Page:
Minister of Social Affairs Tanel Kiik signed a regulation yesterday extending the ten-day leave granted to the father of a newborn to 30 days. Although the amendment is now certain, the new system will only apply to those whose child is born after July 1, 2020.
Some further amendments to the present system are also planned, but since the whole issue will be soon moved to the sphere of the minister of population, these changes need not take place.
Fathers will be eligible for the 30-day compensation if their children are born on July 1, 2020 or later. If the child is born before that date, the previous system will apply. However, during the transition period a situation may occur where the old system will be applied to the father even if the child was born after July 1.
“If a child is born on July 1, 2020 or oater, but the father has used his right to the old-type 10-day leave within two months before the birth, the leave will be determined according to the old regulation,” said Karin Volmer, the Ministry of Social Affairs PR head. Accordingly, if the child is expected to be born in early July 2020, fathers should not use their right to take a leave before it.
The time period during which the leave could be taken, will be changed as well. According to the new system, the period will last from 30 days before the birth until the child’s third birthday.
Riina Soobik, Ministry of Social Affairs PR advisor, explained that the one-month extra leave could be used whole or in installments. “The families will have an extra period they could use as they see fit during three years,” Soobik said.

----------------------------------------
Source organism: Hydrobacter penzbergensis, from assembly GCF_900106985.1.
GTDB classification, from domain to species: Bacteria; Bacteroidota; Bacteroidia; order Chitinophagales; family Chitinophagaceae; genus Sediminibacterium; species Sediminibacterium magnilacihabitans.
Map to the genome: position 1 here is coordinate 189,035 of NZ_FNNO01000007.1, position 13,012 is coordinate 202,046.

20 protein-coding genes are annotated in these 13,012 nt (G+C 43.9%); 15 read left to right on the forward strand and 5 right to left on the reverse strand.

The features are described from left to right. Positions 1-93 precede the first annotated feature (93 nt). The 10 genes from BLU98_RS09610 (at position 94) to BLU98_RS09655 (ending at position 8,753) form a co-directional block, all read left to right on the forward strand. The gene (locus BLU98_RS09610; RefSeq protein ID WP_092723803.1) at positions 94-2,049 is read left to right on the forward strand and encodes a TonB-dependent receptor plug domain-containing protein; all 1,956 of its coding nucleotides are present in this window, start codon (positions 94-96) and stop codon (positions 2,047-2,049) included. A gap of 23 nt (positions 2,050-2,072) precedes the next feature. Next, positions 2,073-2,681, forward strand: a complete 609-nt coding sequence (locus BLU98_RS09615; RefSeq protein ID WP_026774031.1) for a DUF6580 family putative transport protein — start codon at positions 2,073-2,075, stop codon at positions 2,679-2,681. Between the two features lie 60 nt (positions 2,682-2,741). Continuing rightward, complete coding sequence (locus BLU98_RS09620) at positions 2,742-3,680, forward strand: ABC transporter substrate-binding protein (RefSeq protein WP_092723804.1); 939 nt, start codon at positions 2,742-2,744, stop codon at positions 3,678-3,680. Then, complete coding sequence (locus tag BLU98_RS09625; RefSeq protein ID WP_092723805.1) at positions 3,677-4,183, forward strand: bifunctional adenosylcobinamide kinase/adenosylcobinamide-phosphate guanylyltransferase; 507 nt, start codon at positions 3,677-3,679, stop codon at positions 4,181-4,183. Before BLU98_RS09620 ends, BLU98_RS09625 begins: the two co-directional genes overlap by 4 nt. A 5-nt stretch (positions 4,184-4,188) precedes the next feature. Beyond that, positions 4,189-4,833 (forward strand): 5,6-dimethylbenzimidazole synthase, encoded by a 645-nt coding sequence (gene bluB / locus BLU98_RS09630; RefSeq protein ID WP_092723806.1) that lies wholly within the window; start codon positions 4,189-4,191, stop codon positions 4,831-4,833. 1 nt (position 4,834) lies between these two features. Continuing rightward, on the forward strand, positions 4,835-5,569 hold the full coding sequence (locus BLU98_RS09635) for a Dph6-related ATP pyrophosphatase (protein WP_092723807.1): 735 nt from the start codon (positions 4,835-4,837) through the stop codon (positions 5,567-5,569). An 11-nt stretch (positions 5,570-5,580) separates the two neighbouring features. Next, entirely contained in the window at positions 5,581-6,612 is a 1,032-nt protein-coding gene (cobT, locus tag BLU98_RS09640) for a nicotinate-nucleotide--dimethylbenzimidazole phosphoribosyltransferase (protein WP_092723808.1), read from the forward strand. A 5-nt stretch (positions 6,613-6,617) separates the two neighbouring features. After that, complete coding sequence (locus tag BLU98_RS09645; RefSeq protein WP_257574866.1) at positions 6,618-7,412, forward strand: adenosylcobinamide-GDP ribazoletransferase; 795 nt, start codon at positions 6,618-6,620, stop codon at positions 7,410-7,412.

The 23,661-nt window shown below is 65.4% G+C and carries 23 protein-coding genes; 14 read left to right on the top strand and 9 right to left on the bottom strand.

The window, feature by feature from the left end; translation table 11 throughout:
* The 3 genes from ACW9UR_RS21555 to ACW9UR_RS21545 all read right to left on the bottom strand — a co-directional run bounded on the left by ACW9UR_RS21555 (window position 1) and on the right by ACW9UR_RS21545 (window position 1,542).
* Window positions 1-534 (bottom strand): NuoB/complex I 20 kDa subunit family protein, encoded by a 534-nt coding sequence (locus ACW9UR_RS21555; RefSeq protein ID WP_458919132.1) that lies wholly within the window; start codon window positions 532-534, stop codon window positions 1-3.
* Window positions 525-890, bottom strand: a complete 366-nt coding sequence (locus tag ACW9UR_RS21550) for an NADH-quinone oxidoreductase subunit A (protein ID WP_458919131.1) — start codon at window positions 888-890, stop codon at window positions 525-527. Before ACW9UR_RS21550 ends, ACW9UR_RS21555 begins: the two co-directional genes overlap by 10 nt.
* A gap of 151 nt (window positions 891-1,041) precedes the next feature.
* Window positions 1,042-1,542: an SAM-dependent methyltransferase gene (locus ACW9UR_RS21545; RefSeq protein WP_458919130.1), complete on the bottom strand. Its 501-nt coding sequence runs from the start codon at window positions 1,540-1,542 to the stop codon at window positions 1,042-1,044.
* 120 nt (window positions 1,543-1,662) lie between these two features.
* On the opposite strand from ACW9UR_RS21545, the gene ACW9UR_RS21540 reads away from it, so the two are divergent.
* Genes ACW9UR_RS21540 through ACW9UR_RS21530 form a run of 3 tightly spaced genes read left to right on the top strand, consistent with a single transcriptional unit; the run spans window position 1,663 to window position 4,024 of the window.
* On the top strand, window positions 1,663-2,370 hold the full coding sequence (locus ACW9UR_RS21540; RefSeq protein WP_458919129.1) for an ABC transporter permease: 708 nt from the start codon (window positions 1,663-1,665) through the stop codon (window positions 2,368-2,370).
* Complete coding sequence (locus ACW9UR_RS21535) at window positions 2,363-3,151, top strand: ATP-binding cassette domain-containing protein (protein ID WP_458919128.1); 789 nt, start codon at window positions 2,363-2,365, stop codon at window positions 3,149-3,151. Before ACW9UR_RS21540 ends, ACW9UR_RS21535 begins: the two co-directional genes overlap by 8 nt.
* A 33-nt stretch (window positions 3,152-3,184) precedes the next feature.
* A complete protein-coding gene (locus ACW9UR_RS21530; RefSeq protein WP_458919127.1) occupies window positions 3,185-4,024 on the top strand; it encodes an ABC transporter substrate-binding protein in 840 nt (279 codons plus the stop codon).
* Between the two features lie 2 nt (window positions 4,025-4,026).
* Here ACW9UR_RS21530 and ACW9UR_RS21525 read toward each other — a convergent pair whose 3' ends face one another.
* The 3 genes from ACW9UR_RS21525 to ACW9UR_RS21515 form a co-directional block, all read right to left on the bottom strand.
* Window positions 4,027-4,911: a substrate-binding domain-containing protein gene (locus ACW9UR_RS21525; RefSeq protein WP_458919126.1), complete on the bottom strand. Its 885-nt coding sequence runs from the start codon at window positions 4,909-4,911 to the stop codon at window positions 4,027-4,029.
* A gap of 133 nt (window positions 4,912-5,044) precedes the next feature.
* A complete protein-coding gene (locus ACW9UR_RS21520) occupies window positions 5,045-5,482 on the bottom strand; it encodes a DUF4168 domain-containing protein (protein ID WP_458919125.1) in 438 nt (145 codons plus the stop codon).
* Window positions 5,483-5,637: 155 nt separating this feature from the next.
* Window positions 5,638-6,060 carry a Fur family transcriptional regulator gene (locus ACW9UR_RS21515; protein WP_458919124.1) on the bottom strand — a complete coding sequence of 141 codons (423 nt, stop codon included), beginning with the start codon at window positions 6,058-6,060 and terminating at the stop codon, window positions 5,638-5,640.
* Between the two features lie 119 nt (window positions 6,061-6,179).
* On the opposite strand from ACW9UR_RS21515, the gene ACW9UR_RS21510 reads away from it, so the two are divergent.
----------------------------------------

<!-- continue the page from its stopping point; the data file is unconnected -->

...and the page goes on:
Although the ministry describes the father’s one-month leave as additional compensation, this does not mean that the time the mothers will spend at home would be accordingly reduced. Tanel Kiik assured that the fathers can take their leave at the same time as mothers or separately. For example, after the mother’s compensation period expires, the father can take his 30-day leave.
The one-month leave for fathers is only one part of a parents’ compensation reform the ministry has initiated and planned for some time. The bill was passed by the parliament back in 2017, but the law amendments are only now coming in force.
The regulation amendment was signed by the minister of social affairs, but the entire issue of parents’ compensation will soon be handed over to Minister of Population Riina Solman.
Solman has been saying since she took over the post that her goal is increasing birth rate. A department of population and family policy was formed in July under the minister of population and it is headed by Lea Danilson-Järg, who had previously, when working s a journalist, sharply criticized the fathers’ compensation and the ministry’s plans for amending the compensation system.
“The reform of the parents’ compensation has gone so far that the amendments have been long approved. The current implementation acts are quite technical and we decided to sign them now,” Danilson-Järg said.
She nevertheless hinted that they plan to revise the reforms being currently implemented, since the amendment will be unfair to children without a father.
“This is not just a matter of single parents. Some parents may be working in other countries and their working schedule need not allow such a long absence. We also need to remember that in a number of cases it is not justified that the father can take the leave. We have a serious problem with domestic violence and these women need to be protected so that they could decide on their own whether or not a specific father can stay at home with an infant. There are many different situations,” Danilson-Järg explained.